Every Monday through Friday, we deliver a different song as part of our Song of the Day podcast subscription. This podcast features exclusive KEXP in-studio performances, unreleased songs, and recordings from independent artists that our DJs think you should hear. Today’s song, featured on the Midday Show with Cheryl Waters, is “Fix You” by Robyn Hitchcock from the 2013 album Love from London on Yep Roc.
First as the frontman of the Soft Boys and later as a solo artist, Robyn Hitchcock has been writing slightly surreal, often revealing songs that split the difference between psychedelic fog and pop immediacy for more than 40 years. Hitchcock’s first musical efforts came after he moved to Cambridge, initially busking, but later forming Dennis and the Experts, who would soon change their name to The Soft Boys. Renowned for their Syd Barrett-indebted neo-psychedelia, the band’s two albums would be overshadowed by post-punk at the time of their release, but became the first entries in Hitchcocks’ now lengthy cult-beloved discography. After the Soft Boys disbanded in 1980, Hitchcock began his solo career, which has encompassed a variety of styles, all of which revolve around Hitchcock’s clever, but not always precocious, wit. Although he’s spent most of the past decade with the Venus 3 (longtime collaborators and R.E.M. members/affiliates Peter Buck, Scott McCaughey and Bill Rieflin) as his backing band, his latest album, Love From London, is a solo record where Robyn allows his songwriting to run down a number of avenues, including piano-led mourning (“Harry’s Song”), funk-laden Eastern vibes, and glam rock (“Devil on a String”). Similar in tone to David Bowie’s grungy industrial-influenced mid-90s period, “Fix You” is Hitchcock at his most snarling. Although there’s traces of his trademark psychedelia in the buzzing tones that float around the song’s background, Robyn partners his furious vocal with crunching “Elephant” guitars, attacking American capitalism with no subtlety whatsoever. “Now that you’re broke/who’s going to fix you?” sings Hitchcock in the chorus before evolving into a (self-admitted) appropriation of John Lennon’s nasally yell in the bridge. Even at 60, Hitchcock sounds restless, energetic, and confident, fearlessly reappropriating part of one of the last decade’s most well-known saccharine pop tunes and turning it against the system that put it there.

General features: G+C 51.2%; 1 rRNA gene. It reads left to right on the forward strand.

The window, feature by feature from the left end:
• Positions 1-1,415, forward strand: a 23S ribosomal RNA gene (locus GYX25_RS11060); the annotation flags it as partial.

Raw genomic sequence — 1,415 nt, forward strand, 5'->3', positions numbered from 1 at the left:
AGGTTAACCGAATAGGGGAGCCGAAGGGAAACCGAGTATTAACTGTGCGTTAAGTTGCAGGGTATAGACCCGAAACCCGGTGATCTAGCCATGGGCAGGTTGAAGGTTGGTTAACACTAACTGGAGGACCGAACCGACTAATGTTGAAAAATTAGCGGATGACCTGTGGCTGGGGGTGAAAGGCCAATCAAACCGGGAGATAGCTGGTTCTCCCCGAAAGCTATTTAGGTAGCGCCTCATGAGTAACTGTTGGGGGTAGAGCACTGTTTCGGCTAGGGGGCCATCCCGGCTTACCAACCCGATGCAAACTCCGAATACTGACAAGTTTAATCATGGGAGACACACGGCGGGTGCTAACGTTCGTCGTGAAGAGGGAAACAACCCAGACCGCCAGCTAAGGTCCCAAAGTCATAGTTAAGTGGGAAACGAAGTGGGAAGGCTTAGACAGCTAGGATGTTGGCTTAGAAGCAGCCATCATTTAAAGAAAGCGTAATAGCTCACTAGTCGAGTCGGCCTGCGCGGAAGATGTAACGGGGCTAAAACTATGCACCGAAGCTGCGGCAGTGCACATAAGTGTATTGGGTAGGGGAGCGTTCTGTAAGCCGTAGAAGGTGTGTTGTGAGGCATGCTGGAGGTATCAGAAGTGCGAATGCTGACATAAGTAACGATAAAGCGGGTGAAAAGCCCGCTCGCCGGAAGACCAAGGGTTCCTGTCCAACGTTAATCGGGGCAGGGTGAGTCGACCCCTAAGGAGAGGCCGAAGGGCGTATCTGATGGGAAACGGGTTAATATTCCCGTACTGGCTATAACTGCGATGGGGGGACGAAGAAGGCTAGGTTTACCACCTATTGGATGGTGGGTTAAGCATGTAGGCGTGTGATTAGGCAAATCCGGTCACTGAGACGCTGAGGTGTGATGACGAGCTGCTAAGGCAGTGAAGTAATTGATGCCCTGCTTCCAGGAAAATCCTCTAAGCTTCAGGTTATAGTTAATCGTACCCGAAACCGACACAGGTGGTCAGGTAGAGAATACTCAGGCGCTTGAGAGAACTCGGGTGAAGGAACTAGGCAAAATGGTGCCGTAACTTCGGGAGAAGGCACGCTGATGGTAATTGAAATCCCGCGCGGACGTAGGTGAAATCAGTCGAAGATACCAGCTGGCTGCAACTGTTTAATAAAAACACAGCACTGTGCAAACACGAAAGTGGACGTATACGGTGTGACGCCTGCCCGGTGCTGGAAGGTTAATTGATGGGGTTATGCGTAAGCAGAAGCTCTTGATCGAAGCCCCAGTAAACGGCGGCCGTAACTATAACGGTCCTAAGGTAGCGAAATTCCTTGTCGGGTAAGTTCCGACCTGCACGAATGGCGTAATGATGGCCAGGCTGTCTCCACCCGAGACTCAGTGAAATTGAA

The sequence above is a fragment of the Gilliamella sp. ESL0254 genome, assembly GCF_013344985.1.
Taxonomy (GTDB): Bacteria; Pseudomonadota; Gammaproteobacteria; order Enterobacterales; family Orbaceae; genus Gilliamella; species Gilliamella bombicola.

Robyn is spending the winter making an East Coast run before going back to Europe. If he returns to the Northwest, he’ll announce those plans on his website and Facebook. Listen to one of his seven in-studio appearances at KEXP here, and watch Robyn play “The End of Time” live for KEXP at SXSW 2013 below.